May 12, 2016

Whenever the news media or a member of the public report a shark sighting they are invariably asked to describe the length and overall size of the fish. How big was it? It’s the first, most obvious question. The implication being, of course, how scared should we be? Are we going to need a bigger boat? Generally, the estimates are bigger than the actual size of the shark. Fishermen are guilty of that, too!

I’m headed to the Bahamas, in particular Cat Island at one of the great Oceanic White Tip shark encounter sites in the world, to ask this essential question—exactly how big are those sharks? How will I answer the question? I’ll be using stereo-video gear to film the sharks while freediving.


If you’ve been following along with some of my blogs and newsletter articles you’ll know what I’m talking about when I say stereo-video. If not, here’s a quick refresher.

Using two cameras that have been calibrated with some pretty fancy gear (a checkerboard) we can use computer software to calculate the length of fish by clicking on the head and tail of the same animal in both the left and right frames.

It’s pretty basic in theory, but complex in mathematics and involves visual-computer programming.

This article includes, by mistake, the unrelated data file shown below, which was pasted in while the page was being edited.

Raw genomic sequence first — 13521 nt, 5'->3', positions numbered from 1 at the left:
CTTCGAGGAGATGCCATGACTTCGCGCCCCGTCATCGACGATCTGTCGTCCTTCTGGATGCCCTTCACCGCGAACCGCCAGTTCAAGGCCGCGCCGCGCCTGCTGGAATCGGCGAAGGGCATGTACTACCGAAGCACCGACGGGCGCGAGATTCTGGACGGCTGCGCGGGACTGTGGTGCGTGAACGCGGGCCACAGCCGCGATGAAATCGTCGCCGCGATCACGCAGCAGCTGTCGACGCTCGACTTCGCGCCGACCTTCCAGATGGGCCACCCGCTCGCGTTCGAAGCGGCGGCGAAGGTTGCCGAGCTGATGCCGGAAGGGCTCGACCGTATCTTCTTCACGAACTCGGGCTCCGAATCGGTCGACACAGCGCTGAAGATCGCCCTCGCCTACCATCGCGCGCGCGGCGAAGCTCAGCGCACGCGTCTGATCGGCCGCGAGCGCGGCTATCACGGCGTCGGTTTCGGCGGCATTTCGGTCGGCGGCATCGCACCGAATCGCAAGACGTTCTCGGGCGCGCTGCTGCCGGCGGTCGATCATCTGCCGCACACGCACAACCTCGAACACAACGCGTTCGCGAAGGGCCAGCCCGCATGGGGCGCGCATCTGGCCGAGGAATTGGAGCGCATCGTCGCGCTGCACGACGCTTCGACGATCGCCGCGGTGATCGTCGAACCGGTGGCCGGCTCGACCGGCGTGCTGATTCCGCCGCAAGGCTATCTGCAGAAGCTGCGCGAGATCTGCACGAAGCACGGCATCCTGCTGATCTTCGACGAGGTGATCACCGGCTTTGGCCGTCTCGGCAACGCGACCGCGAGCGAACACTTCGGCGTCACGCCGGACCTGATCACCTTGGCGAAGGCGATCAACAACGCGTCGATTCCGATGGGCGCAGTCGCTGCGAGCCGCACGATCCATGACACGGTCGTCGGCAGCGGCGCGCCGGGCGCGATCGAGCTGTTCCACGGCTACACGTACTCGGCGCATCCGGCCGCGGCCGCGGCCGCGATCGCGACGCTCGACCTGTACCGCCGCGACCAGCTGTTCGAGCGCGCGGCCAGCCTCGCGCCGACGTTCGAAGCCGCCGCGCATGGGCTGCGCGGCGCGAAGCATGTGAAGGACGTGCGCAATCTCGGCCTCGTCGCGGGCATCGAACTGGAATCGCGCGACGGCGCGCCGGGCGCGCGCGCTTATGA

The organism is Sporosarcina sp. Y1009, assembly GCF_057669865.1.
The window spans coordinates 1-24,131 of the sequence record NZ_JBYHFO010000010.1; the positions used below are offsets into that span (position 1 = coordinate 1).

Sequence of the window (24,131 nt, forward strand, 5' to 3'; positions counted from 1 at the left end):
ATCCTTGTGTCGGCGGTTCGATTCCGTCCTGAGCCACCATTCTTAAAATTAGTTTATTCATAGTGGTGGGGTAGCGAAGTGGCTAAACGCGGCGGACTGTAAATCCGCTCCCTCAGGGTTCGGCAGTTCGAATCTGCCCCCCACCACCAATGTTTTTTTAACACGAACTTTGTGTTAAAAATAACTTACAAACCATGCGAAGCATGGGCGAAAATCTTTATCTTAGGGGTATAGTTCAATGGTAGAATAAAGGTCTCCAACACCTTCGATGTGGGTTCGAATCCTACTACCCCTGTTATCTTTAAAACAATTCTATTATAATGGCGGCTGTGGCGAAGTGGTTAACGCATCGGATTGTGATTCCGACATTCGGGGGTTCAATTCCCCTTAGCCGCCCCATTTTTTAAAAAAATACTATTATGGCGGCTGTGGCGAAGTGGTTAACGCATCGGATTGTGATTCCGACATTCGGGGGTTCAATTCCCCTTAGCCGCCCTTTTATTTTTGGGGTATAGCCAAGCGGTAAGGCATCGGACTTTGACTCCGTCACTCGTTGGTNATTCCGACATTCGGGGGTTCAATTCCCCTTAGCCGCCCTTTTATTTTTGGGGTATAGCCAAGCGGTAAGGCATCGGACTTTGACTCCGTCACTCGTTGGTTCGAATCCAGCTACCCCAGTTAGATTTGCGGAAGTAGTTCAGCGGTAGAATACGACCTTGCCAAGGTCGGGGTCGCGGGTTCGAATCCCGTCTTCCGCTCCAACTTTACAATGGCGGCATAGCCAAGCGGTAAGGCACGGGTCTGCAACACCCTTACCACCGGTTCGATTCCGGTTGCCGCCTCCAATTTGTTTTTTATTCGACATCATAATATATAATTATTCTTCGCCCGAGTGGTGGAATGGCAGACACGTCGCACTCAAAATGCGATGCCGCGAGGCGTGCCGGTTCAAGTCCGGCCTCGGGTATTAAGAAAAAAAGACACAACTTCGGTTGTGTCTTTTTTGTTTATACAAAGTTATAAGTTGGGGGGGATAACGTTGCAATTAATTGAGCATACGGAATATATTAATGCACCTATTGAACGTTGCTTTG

Why are we doing this with Oceanic White tips?

oceanic white tip.

Firstly, they are some of the last of the bigger pelagic sharks species that have been scientifically examined.

Secondly, length data is crucial to understand if the populations are generally getting bigger in average size, or smaller (the latter is not what we want for healthy shark populations).

Thirdly, these estimates can be compared to that of length estimates gathered during previous years of shark research, when we measured them alongside the boat as they were being tagged. That is, if we catch some of the same sharks and I suspect we will.

And finally, this will also be the first data to help us build an understanding of the size structure of these populations of sharks. The most fantastic part about this technology is that we don't even need to catch the shark, or even touch it, to get what we need. All we need is for the shark to do what it does naturally—swim past us.

Check in with us on Twitter and Instagram to see exactly what I've been up to!

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